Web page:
• Hazards were calculated for the early (1967-1985), middle (1985-1996) and late periods (1996-2007) and the highest (numerical) risks were seen in late periods. Correction for most recent BMI weakened the association of BMI loss, while that of BMI gain and AF was mostly unchanged.

Other body mass measures and risk of AF

  • The highest vs. lowest degree of weight variability was associated with a higher risk of AF (HR: 1.5, 95%CI: 1.2-1.8). Average waist circumference (WC) >88/102 cm also associated with higher AF risk (HR: 1.2, 95%CI: 1.1-1.4) compared with those below this cut-off. The effects disappeared after adjustment for BMI.
  • Average waist-hip ratio (WHR), change in WC or change in WHR were not associated with AF risk.

Conclusion

This large population-based study shows that long-term obesity and BMI change were associated with increased AF risk, also after accounting for current BMI. This underscores the relevance of considering weight history when assessing AF risk, rather than only considering current weight.

Editorial comment

Middeldorp and colleagues [10] emphasize the global epidemic of obesity, and note that studies have mostly focused on older populations with obesity. There is growing recognition of primary prevention and the importance of long-term exposure to risk factors. This is relevant in the context of the fact that obesity is now also alarmingly prevalent in childhood.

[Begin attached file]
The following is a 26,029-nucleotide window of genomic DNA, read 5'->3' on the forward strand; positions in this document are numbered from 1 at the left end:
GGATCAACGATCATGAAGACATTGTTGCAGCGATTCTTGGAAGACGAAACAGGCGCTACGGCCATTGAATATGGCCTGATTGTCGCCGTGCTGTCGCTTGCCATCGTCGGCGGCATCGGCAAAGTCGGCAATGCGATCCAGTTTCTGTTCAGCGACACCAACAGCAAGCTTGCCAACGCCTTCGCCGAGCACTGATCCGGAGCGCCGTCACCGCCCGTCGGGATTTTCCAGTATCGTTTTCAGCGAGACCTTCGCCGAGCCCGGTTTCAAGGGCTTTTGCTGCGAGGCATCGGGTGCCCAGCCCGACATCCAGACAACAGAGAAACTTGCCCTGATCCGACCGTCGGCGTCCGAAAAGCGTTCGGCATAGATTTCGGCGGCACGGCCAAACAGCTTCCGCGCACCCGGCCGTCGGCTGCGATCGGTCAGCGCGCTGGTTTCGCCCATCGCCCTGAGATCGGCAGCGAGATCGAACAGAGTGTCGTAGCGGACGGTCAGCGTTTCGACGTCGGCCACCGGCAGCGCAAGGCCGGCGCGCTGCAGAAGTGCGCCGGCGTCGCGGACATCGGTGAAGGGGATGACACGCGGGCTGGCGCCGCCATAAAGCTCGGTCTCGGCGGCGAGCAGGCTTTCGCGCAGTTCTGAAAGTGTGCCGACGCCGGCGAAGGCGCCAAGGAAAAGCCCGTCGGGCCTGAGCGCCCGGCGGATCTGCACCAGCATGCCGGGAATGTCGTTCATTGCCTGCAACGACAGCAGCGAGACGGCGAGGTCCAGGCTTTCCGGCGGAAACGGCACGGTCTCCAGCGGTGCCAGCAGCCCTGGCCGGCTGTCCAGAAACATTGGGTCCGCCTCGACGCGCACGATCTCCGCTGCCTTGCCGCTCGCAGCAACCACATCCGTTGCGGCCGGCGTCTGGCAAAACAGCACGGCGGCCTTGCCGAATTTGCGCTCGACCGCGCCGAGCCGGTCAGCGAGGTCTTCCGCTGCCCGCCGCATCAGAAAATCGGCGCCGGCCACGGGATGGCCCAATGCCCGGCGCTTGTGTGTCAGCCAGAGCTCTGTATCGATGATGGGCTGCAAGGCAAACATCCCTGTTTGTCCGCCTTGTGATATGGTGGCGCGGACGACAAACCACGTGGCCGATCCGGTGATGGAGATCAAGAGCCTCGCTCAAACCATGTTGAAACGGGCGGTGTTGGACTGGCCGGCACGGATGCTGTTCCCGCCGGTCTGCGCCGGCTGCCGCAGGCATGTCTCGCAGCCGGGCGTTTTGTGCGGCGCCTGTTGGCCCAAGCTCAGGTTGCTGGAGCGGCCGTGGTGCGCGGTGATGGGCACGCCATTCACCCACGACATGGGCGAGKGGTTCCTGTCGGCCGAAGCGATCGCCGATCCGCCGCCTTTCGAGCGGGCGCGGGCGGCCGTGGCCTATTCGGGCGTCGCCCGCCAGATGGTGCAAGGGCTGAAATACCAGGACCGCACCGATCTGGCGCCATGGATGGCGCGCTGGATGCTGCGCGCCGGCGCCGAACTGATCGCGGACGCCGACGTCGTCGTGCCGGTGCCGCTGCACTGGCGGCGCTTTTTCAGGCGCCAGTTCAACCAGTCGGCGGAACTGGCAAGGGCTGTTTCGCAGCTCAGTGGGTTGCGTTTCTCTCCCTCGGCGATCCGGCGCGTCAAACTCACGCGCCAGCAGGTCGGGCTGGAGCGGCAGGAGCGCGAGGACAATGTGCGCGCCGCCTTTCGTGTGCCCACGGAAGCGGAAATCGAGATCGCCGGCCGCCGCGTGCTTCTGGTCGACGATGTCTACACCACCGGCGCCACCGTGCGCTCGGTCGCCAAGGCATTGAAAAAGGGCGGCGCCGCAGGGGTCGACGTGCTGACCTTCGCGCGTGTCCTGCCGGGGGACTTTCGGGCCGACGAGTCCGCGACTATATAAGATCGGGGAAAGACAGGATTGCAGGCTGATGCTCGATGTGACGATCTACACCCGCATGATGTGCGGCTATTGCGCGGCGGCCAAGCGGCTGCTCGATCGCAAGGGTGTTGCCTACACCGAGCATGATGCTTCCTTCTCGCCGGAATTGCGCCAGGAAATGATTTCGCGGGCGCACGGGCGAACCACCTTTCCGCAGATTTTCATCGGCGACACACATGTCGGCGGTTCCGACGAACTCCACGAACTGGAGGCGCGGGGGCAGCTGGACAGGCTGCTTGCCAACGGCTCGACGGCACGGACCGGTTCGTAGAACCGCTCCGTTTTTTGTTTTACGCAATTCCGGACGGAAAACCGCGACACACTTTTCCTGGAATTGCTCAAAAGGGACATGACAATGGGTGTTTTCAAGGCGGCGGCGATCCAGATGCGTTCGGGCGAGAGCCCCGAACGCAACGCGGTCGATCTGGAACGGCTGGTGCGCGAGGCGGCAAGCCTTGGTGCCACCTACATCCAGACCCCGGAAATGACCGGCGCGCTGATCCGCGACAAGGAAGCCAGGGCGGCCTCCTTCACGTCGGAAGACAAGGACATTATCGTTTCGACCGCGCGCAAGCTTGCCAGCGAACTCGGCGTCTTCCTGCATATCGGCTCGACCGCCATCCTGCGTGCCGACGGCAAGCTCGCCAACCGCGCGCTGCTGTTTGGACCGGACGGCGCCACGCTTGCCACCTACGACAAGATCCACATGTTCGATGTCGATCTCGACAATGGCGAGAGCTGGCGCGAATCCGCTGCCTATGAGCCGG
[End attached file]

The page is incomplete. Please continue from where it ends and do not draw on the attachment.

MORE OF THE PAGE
A central strength of the study by Feng et al. is the availability of weight data over a 40 year period. With this data, the authors demonstrate that cumulative BMI over an extended period is a superior predictor of AF risk, compared to a single measurement, even though the latter may be more recent. This may not only be an effect of BMI earlier in life, as the authors postulate, but can also reflects the greater risk associated with longer exposure. These long-term observational data complement insights obtained in mendelian randomization studies.

The data on abdominal adiposity may seem confusing at first, as WC was associated with AF development but not WHR or change in either measurements. Middeldorp et al. find a possible explanation in a meta-analysis reporting risk estimates for different adiposity measurements and AF. The totality of observational data suggests that associations with AF appear strongest for WC and BMI. And more accurate quantification of adiposity may result in even stronger associations.

Among the limitations of the study are the fact that AF type (paroxysmal or persistent) was not available, and that the data points did not account for asymptomatic, or minimally symptomatic or subclinical groups of AF, which are increasingly recognized as important clinical entities. Moreover, it did not account of other time-varying risk factors that can contribute to AF.